June 14, 2017

From the Panhandle to D.C. Sprouting from my roots

For those reading at home, I am David Schuler and I am a Senior Animal Science Major at UNL. I grew up on a cow calf operation in the Scottsbluff area near Chimney Rock and also have pivot irrigated corn fields and hay ground. I found myself every day growing up entangled and enthralled with day to day operations of our ranch, which has yielded a passion of mine to learn from every situation. That mental process has now led me in to a classic row apartment 2 blocks east of the United States Capitol building. My neighbors are nice. They call them the U.S. Supreme Court Building and the Thomas Jefferson Library of Congress.

This summer, through the support of the Nebraska Corn Board, I am interning at U.S. Grains Council in Washington, D.C. Their mission is to develop and mature commodity markets overseas through partnerships of corporate agricultural businesses, corn check-off programs, and government funding. So in short, we can thank them for their work of increasing exports and creating demand for our products we produce. I have only been in the city and in the job for a couple weeks, but I can tell this will not be my ordinary summer.

Up to this point in my life, you could find me, every summer of my existence, having a “job” on my family’s ranch. I’ve loved every bit of it. Learning day-to-day operations to strategic planning operations to managerial thinking, they have all been essential and meritable to what my future will entail. Yes, there were times I had other obligations and responsibilities, such FFA state office and agricultural conventions. But every time, I returned home to the 24/7 job of a family ranch. So you can say this experience at the U.S. Grains Council is a new as it gets, and I am SO okay with that.

If you look up the definition of “internship,” you get the results of “to gain work experience” or “to fill a qualification.” While this is true, there is so much more, especially for any agricultural internship. I am gaining relationships and finding my truest passion, while learning how to be a valuable asset on a team that performs and achieves tasks that I, myself, have greenhand experience. Which promotes growth. Seeing the other side of the agricultural industry will provide more perspectives for me moving forward. My passion for international markets was launched after my study abroad experience in South Africa last year, and this experience will help me understand foreign trade policies and regulation to an even higher extent. For instance, one of my main projects here in the office is to help set up Japan Media Teams coming to Nebraska and Missouri to take records of biotechnology and ethanol production this summer. Right now, I am setting up transportation, hotels and confirming the agenda of the trip with the help of the Nebraska Corn Board. I am happy I can use my Nebraska roots and the Midwest help consult to find the right farms and ethanol plants to visit. They will then use this material to promote United States ethanol and biotech crops in their home country. Can’t say I do that on the ranch.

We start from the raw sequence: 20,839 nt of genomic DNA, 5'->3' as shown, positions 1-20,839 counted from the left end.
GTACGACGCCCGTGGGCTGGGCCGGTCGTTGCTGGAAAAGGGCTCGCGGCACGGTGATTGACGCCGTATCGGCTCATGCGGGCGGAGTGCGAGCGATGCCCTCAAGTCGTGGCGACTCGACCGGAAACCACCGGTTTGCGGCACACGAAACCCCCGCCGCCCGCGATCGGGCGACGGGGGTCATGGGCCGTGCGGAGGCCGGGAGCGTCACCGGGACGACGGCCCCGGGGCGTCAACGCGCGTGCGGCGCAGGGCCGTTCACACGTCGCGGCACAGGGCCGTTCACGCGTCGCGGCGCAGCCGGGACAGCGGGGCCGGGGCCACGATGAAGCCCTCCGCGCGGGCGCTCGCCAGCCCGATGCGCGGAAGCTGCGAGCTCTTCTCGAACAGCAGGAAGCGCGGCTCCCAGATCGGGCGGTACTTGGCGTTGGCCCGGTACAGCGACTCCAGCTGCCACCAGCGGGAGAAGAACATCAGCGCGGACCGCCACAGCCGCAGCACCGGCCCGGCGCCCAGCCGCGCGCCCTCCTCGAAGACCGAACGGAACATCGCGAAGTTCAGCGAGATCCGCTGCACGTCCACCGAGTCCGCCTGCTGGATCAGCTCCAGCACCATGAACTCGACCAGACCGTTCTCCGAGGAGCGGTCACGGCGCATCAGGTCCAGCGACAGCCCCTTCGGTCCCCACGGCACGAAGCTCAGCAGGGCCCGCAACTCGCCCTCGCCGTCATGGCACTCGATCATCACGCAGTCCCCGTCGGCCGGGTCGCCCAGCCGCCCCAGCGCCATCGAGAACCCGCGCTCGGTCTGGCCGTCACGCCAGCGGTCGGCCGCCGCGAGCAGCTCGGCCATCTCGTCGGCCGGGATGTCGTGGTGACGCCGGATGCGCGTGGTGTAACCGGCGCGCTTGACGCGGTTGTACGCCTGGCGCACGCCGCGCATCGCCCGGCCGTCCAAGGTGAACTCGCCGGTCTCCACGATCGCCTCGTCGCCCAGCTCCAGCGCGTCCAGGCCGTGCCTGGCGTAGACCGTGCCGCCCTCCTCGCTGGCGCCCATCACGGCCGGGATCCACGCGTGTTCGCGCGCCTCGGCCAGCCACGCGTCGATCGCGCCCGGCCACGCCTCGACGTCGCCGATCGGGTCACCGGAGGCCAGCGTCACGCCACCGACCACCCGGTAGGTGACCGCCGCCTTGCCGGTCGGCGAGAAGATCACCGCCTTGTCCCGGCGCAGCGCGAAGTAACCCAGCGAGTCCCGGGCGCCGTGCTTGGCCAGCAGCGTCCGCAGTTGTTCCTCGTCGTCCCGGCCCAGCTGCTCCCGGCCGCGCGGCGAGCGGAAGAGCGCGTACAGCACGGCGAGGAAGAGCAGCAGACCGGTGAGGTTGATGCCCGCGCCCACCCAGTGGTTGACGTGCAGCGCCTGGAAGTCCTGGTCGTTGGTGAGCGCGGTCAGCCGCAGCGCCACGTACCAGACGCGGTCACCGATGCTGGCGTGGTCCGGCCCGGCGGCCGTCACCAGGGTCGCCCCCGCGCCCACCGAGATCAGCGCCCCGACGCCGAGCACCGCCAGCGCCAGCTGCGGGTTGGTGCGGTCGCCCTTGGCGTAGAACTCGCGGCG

Part of this internship experience will be memorable because of location (duh!) and people. In one week I have made numerous new friends from intern networking events and apartment mates (the “being on my own” feeling was gone within one hour of setting
my bags down). I have visited the National Mall, where the monuments are located, every moment I get, and my desire to learn has kicked in full force to hear and see the history the monuments have to offer. Even the transportation system has been a learning experience! But make sure if you ever come to D.C., label your personal items and don’t leave your new, one week old camera in a Taxi...Don’t worry mom, I got it back.

In summary, I am thankful to Nebraska Corn Board for allowing me this opportunity. I look forward to grow the scope of my knowledge and build on my college experience that will be purposive and genuine for rest of my adult life. So I better get to work!

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